That has a lot to do with it too, I think: the fact that many, if not most, American anime fans became such in college or high school. Americans at that age are generally insecure and trying to define themselves apart from their parents and the rest of society, and at the same time, often desperate for approval from others. In my experience the “deep” moniker is generally not aimed at teachers or other guardians of the “high culture.” It is aimed at friends and family who find it weird that they are still watching cartoons. The thoughts that lurk underneath are: am I immature for watching this and loving it? Should I be doing this at my age?
I don’t mean to demean the people who think this way. This is, in fact, still my instinctive reaction whenever someone wrinkles their nose when I mention my love of anime and manga, especially in the field I’m in. But I would like to suggest it’s something we ought to get over as fans. Because–as a branch of TV/film and as entertainment, I would like to suggest that anime needs no justification.
So is anime “deep”? Must it be?
All anime is entertainment, like all of TV and film. There, I said it. But “entertainment” need not, and should not, be a demeaning word. It is a word often set in contrast to “art,” but that’s wrong. Anime is also art, because art is any deliberate product of human creativity. The question is whether particular animes are good or bad art.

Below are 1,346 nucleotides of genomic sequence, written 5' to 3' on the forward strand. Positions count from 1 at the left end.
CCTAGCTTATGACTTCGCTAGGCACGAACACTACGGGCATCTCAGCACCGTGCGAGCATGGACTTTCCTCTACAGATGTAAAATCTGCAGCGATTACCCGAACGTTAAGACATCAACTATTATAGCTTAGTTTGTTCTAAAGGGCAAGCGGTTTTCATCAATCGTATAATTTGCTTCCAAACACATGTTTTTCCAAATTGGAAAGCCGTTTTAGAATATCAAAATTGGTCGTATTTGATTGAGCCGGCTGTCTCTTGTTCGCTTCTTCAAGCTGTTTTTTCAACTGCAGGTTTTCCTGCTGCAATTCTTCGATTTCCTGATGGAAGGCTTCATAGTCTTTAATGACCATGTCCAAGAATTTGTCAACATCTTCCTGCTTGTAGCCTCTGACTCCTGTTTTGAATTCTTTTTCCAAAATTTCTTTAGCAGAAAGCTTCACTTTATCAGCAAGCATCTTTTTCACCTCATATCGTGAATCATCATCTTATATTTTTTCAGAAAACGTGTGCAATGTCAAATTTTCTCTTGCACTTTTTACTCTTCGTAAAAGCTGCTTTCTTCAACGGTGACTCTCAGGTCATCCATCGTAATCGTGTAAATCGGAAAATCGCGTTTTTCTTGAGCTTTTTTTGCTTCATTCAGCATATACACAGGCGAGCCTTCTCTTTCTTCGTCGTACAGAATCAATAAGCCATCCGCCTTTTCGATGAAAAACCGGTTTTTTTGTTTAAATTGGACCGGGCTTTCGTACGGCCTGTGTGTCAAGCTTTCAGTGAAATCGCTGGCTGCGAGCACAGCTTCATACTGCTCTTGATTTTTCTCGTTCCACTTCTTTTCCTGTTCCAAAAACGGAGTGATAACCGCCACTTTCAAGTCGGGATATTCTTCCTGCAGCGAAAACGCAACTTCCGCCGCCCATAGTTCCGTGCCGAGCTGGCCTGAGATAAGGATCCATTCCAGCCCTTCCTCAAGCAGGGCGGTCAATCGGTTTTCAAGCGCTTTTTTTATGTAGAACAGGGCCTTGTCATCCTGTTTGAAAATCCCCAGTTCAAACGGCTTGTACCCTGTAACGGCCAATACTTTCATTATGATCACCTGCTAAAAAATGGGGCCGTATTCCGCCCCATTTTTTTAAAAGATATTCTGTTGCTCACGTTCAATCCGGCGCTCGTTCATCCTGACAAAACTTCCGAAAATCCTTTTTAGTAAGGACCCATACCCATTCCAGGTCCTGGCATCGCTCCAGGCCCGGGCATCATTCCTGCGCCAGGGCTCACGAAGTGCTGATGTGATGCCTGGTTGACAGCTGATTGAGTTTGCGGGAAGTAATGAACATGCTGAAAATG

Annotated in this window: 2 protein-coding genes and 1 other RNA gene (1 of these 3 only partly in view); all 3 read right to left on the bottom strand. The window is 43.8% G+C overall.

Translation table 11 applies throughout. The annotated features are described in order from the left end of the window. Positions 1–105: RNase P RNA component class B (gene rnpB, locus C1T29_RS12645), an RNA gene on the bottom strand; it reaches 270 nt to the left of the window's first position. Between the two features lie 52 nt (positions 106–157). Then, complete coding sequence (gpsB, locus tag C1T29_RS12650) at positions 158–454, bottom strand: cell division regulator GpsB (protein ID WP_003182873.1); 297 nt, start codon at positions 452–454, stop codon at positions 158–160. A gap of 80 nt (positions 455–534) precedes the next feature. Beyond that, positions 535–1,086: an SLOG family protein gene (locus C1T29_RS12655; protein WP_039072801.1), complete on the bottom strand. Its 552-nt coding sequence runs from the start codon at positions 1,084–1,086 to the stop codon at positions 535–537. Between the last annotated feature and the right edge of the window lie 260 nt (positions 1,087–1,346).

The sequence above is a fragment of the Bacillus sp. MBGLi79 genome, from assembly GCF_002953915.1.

The idea that “entertainment” is somehow less worthy is a product of the “high” and “mid” and “mass/popular” culture distinctions that started up in the 19th century and perhaps achieved its height in the 1950s. Back then, there was a national book club with selections chosen by such literary luminaries like WH Auden, Lionel Trilling, and Edmund Wilson. Hemingway and Faulkner were still alive, and John Updike was producing his best work. JFK surrounded himself with intellectuals in his cabinet. And when an odd book called Lord of the Rings: The Fellowship of the Ring came out in 1955, from an odd Anglo-Saxon professor named John Ronald Reuel Tolkien, Edmund Wilson savaged it as a mere “boy’s own tale” with “no shades of gray” and whose archaisms revealed its fundamentally hollow, pretentious aspirations. This is not real literature. It has no depth or ambiguity. This is trash. Read this quote: can you feel the dripping disdain?